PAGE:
News and Opinion from Sisters, Oregon

Creating strife in Sisters

There was a heated meeting at the Sisters Fire Hall Community Room on Tuesday, August 1, concerning plans to establish an emergency homeless shelter on Barclay Drive in Sisters. The State of Oregon is responsible for a lot of the heat in that room.

The shelter is poised to be established under legislation designed to get around local land use planning and public input. HB2006, passed in May of 2021, requires local governments to allow siting of qualifying emergency shelters by qualifying entities, notwithstanding land use laws and regulations.

Set aside for a moment the merits or demerits of the proposed shelter (see related story, page 1). The process itself — such as it is — was guaranteed to create strife. Most of those who came out to the meeting at the Fire Hall on Tuesday are business owners in the area where the shelter is proposed. Many of them have had to go through exacting land use processes to establish and/or conduct their business. The State is telling them that there is a different standard for a project that offers the State a desired outcome. The State is telling them that their concerns are irrelevant and that their voices don’t matter.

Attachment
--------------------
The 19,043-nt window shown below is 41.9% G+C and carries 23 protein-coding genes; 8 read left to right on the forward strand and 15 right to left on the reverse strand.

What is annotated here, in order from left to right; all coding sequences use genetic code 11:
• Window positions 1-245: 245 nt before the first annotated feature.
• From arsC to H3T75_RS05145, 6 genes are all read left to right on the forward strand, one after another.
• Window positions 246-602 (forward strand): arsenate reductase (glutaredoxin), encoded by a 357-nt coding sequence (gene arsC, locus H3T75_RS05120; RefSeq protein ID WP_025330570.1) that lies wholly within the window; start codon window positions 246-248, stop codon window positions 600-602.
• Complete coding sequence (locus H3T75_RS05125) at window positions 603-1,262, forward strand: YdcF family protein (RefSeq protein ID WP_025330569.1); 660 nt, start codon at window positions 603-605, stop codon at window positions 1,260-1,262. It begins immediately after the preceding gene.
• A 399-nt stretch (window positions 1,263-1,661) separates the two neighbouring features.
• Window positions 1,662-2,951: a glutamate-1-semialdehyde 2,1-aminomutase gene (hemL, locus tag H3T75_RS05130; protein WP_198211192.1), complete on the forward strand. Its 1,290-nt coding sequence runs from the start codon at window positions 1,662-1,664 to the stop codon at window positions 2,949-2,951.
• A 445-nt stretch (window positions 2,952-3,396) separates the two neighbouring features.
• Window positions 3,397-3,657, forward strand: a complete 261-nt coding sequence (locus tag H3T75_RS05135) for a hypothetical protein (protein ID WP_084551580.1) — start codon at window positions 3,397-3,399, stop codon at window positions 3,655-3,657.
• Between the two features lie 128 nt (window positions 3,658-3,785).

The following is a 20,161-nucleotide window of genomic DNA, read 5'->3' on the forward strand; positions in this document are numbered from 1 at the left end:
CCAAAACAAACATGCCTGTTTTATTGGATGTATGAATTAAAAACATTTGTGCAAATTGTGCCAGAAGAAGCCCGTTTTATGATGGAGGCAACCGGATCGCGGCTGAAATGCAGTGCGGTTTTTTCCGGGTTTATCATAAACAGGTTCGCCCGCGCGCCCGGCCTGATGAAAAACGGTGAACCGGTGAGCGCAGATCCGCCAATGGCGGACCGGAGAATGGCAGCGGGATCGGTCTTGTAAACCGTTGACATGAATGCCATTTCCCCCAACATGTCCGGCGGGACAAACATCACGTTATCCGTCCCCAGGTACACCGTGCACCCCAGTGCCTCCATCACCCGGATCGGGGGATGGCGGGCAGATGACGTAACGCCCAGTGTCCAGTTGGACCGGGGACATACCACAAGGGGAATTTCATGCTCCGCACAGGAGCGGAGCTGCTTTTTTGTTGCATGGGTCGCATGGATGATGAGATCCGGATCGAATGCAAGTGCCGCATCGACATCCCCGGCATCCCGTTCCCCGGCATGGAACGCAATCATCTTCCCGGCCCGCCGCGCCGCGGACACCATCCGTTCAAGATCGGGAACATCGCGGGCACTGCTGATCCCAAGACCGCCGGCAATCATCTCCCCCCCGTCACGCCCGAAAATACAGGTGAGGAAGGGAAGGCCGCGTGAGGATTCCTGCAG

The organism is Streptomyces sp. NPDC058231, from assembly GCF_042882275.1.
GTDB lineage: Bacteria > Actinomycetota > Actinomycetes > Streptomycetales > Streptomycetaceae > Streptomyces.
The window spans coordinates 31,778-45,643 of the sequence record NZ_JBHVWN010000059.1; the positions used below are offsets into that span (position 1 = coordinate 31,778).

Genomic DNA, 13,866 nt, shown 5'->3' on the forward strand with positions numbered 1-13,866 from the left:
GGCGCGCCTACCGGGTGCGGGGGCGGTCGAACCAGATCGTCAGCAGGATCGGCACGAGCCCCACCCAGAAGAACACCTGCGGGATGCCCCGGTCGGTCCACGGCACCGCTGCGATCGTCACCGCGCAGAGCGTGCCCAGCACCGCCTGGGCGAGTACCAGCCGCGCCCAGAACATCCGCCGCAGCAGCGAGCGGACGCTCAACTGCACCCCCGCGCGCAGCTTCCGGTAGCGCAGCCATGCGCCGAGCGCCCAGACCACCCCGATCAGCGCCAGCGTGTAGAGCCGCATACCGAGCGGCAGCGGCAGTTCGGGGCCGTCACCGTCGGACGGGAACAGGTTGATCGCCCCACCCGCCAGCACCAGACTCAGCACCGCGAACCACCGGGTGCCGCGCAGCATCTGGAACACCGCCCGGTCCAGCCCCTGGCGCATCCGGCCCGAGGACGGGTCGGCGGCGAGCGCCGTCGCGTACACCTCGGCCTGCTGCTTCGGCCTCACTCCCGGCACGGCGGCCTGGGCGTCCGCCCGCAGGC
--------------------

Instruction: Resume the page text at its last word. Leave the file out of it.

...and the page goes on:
That’s guaranteed to make people angry. Really angry.

Opponents of the shelter would probably be opponents of the shelter if it was proposed in a locally controlled process. But at least there would have been a mechanism for their concerns to be heard and hashed out. Their view might or might not prevail, but it’s one thing to lose an argument and another thing entirely to be told that you don’t have standing to make an argument.

The State has put the City of Sisters and other Oregon municipalities in a terrible position, removing local control and most local input. The only recourse for appeal is the courts, so the City will potentially be sued whether they approve the application for the shelter or not.

City staff had to stand and take the slings and arrows of an angry crowd in a situation not of their making.

This is not a matter that can or should be dodged with a shrug of resignation because there’s supposedly nothing the City can do. Staff and elected officials need to be very clear about the parameters for making a decision on this project, and they also need to ensure that all voices are heard, regardless of those parameters.

The City Council is set to hold a workshop on the matter at 5:30 p.m. on Wednesday, August 9, followed by an opportunity for the public to weigh in during visitor communications. This is at least a good faith effort to try to find a way forward through a minefield sown by state overreach, one that threatens to blow up the civic life of Sisters.

Jim Cornelius, Editor in Chief

Author Bio

Jim Cornelius, Editor in Chief

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Jim Cornelius is editor in chief of The Nugget and author of “Warriors of the Wildlands: True Tales of the Frontier Partisans.” A history buff, he explores frontier history across three centuries and several continents on his podcast, The Frontier Partisans. For more information visit


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